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France's Macron dissolves National Assembly, calls for snap legislative elections after EU vote defeat

Far-right members elected in EU elections
More far-right members elected to European Parliament 01:54

French President Emmanuel Macron said Sunday he was dissolving the National Assembly and calling a snap legislative election after his party suffered a heavy defeat in elections for the European Parliament.

In an address to the nation from the Elysee presidential palace, Macron said: "I've decided to give you back the choice of our parliamentary future through the vote. I am therefore dissolving the National Assembly." The vote will take place in two rounds on June 30 and July 7, he said.

The move comes as the first projected results from France on Sunday put the far-right National Rally party of Marine Le Pen well ahead in the European Union's parliamentary election, defeating Macron's pro-European centrists, according to French opinion poll institutes. It is also a massive political risk, since his party could suffer more losses, hobbling the rest of his presidential term that ends in 2027.

Adding insult to injury, the National Rally's lead candidate, Jordan Bardella, all of 28 years old, immediately took on a presidential tone with his victory speech in Paris, opening with "My dear compatriots" and adding that "the French people have given their verdict, and it's final."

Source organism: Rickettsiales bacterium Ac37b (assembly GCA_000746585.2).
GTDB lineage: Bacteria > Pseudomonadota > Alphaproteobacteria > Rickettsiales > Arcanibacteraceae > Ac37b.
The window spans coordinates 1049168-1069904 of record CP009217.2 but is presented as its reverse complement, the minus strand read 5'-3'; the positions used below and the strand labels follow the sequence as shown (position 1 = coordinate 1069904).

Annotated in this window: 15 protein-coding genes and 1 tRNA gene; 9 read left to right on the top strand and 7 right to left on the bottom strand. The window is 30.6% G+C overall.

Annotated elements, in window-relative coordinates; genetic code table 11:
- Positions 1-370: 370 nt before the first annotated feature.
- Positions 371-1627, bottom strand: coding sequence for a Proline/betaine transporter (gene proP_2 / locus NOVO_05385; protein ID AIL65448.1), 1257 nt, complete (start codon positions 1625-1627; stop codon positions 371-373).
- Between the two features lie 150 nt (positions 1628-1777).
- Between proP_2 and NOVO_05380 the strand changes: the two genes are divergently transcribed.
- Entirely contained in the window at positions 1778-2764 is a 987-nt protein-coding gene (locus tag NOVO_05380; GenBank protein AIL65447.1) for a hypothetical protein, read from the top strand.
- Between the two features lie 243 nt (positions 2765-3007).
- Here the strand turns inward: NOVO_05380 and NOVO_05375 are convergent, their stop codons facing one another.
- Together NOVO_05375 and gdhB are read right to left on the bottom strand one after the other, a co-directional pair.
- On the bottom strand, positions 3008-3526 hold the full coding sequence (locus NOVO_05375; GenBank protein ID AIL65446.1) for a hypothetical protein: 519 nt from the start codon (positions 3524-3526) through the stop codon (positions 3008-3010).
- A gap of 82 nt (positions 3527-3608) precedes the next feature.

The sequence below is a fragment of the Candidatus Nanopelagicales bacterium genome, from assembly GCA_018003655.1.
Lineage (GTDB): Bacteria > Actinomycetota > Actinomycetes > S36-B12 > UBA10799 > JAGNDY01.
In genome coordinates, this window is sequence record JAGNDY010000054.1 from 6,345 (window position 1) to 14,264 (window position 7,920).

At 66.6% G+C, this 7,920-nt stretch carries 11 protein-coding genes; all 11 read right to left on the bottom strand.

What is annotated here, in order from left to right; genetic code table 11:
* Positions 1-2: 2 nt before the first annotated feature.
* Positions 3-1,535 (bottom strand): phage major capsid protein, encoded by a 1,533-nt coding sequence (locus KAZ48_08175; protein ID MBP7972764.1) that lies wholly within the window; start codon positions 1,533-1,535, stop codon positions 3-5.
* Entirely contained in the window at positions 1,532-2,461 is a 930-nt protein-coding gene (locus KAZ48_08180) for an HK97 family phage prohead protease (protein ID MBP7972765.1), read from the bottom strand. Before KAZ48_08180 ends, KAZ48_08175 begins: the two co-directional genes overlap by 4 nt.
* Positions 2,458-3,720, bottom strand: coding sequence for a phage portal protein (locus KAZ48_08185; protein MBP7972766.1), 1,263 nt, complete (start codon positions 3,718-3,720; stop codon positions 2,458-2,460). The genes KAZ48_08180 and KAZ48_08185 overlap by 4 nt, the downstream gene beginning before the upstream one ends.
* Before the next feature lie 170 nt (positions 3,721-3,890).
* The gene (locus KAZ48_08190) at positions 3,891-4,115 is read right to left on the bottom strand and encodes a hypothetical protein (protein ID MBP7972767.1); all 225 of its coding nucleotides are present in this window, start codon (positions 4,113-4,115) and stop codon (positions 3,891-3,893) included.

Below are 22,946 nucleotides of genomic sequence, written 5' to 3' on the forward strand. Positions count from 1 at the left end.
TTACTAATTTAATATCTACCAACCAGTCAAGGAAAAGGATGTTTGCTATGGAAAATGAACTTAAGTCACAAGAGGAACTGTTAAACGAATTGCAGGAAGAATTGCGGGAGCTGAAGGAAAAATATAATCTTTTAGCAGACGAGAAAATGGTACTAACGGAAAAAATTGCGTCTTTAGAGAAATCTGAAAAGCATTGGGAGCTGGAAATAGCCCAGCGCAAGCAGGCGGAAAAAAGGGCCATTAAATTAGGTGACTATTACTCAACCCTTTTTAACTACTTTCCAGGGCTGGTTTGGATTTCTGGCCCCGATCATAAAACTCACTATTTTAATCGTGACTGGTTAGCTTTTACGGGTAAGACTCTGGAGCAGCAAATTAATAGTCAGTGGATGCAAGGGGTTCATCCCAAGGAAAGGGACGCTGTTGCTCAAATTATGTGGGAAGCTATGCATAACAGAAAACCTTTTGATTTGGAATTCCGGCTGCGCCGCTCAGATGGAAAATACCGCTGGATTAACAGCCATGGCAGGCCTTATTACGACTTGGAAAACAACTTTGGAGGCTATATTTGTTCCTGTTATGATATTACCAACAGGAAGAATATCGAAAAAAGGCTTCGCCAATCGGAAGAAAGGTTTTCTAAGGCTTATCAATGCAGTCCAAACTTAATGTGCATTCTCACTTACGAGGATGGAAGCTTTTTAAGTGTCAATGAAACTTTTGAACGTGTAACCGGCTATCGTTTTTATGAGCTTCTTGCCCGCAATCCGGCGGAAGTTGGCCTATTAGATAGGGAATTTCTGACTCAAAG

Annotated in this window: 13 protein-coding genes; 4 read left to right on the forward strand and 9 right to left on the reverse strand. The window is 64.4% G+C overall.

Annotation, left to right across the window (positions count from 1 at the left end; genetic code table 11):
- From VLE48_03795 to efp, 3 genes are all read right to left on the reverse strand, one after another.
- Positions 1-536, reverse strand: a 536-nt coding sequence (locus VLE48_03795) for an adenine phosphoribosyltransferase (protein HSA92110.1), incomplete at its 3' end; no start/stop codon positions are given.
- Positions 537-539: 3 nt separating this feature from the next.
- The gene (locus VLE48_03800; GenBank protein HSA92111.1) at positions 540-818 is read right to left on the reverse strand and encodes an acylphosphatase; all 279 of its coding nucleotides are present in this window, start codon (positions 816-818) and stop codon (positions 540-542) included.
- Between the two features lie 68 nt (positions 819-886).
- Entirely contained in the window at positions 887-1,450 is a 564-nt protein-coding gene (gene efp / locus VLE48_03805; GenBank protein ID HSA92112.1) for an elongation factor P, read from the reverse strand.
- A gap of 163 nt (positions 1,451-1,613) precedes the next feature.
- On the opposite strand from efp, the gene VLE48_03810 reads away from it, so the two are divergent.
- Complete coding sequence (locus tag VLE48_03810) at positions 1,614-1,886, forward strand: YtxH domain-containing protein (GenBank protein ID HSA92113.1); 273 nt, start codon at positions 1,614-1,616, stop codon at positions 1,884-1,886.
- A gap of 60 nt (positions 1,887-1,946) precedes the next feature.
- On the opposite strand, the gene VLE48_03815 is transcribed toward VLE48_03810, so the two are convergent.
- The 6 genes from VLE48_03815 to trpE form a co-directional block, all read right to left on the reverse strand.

France's President Emmanuel Macron
France's President Emmanuel Macron speaking during a televised address to the nation from Paris on June 9, 2024. LUDOVIC MARIN/AFP via Getty Images

Macron acknowledged the thud of defeat. "I've heard your message, your concerns, and I won't leave them unanswered," he said, adding that calling a snap election only underscored his democratic credentials.

The four-day polls in the 27 EU countries were the world's second-biggest exercise in democracy, behind India's recent election. At the end, the rise of the far right was even more stunning than many analysts predicted. The French National Rally stood at just over 30%, or about twice as much as Macron's pro-European centrist Renew party that is projected to reach around 15%.

In Germany, Chancellor Olaf Scholz's long-established Social Democratic party fell behind the extreme-right Alternative for Germany, which surged into second place. Projections indicated that the AfD overcame a string of scandals involving its top candidate to rise to 16.5%, up from 11% in 2019. In comparison, the combined result for the three parties in the German governing coalition barely topped 30%.

These elections come at a testing time for voter confidence in a bloc of some 450 million people. Over the last five years, the EU has been shaken by the coronavirus pandemic, an economic slump and an energy crisis fueled by the biggest land conflict in Europe since the Second World War. But political campaigning often focuses on issues of concern in individual countries rather than on broader European interests.

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